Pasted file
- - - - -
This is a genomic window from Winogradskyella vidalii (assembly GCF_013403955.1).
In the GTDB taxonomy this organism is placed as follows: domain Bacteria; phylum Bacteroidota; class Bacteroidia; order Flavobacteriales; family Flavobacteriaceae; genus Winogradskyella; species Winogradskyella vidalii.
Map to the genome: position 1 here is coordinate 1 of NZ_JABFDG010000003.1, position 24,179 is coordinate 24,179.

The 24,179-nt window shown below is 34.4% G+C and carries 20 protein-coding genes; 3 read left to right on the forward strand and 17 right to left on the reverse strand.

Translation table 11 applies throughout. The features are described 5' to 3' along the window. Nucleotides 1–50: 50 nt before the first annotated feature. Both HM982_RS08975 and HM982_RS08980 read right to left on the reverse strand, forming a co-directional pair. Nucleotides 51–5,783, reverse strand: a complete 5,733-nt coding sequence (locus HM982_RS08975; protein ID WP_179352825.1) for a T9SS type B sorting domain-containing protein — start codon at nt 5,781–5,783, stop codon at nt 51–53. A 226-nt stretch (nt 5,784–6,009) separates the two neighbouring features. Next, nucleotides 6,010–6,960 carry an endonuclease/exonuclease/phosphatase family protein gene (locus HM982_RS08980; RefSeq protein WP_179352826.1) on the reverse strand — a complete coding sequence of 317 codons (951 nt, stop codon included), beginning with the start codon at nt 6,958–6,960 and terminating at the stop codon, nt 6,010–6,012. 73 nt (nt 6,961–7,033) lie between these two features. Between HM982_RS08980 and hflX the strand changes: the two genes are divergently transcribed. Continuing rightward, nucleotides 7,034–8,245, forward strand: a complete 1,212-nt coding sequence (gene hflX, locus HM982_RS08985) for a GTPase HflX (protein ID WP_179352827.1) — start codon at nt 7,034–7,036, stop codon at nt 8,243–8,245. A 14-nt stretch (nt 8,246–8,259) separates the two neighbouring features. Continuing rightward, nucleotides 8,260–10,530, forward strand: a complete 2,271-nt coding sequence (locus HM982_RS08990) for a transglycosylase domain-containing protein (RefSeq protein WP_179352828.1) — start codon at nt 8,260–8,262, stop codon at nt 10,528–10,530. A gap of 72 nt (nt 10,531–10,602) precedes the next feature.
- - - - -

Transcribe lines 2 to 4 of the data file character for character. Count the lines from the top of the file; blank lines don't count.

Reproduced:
In the GTDB taxonomy this organism is placed as follows: domain Bacteria; phylum Bacteroidota; class Bacteroidia; order Flavobacteriales; family Flavobacteriaceae; genus Winogradskyella; species Winogradskyella vidalii.
Map to the genome: position 1 here is coordinate 1 of NZ_JABFDG010000003.1, position 24,179 is coordinate 24,179.

The 24,179-nt window shown below is 34.4% G+C and carries 20 protein-coding genes; 3 read left to right on the forward strand and 17 right to left on the reverse strand.